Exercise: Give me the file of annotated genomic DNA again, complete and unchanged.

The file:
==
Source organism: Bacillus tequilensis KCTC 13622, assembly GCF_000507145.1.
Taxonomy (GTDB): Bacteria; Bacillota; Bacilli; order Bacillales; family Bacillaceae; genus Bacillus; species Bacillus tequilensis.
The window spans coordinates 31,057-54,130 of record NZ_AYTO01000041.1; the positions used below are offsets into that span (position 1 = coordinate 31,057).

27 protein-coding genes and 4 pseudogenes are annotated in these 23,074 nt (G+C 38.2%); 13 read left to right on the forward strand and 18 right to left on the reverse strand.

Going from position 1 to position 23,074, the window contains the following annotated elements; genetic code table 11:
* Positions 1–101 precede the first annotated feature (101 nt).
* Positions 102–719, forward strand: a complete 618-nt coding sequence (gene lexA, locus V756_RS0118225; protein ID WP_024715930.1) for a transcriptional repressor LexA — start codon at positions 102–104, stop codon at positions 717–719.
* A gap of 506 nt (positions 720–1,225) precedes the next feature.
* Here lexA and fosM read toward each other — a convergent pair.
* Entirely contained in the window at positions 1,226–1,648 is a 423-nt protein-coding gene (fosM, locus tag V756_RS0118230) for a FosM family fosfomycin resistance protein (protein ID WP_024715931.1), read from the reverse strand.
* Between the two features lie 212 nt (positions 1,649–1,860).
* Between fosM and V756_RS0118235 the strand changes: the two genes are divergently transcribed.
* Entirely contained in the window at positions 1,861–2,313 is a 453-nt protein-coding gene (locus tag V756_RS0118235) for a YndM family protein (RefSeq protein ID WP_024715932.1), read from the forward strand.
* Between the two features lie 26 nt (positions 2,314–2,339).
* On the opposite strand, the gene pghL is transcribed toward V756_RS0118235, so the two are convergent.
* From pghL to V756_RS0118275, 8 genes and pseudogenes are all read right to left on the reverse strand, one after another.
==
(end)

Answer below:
Source organism: Bacillus tequilensis KCTC 13622, assembly GCF_000507145.1.
Taxonomy (GTDB): Bacteria; Bacillota; Bacilli; order Bacillales; family Bacillaceae; genus Bacillus; species Bacillus tequilensis.
The window spans coordinates 31,057-54,130 of record NZ_AYTO01000041.1; the positions used below are offsets into that span (position 1 = coordinate 31,057).

27 protein-coding genes and 4 pseudogenes are annotated in these 23,074 nt (G+C 38.2%); 13 read left to right on the forward strand and 18 right to left on the reverse strand.

Going from position 1 to position 23,074, the window contains the following annotated elements; genetic code table 11:
* Positions 1–101 precede the first annotated feature (101 nt).
* Positions 102–719, forward strand: a complete 618-nt coding sequence (gene lexA, locus V756_RS0118225; protein ID WP_024715930.1) for a transcriptional repressor LexA — start codon at positions 102–104, stop codon at positions 717–719.
* A gap of 506 nt (positions 720–1,225) precedes the next feature.
* Here lexA and fosM read toward each other — a convergent pair.
* Entirely contained in the window at positions 1,226–1,648 is a 423-nt protein-coding gene (fosM, locus tag V756_RS0118230) for a FosM family fosfomycin resistance protein (protein ID WP_024715931.1), read from the reverse strand.
* Between the two features lie 212 nt (positions 1,649–1,860).
* Between fosM and V756_RS0118235 the strand changes: the two genes are divergently transcribed.
* Entirely contained in the window at positions 1,861–2,313 is a 453-nt protein-coding gene (locus tag V756_RS0118235) for a YndM family protein (RefSeq protein ID WP_024715932.1), read from the forward strand.
* Between the two features lie 26 nt (positions 2,314–2,339).
* On the opposite strand, the gene pghL is transcribed toward V756_RS0118235, so the two are convergent.
* From pghL to V756_RS0118275, 8 genes and pseudogenes are all read right to left on the reverse strand, one after another.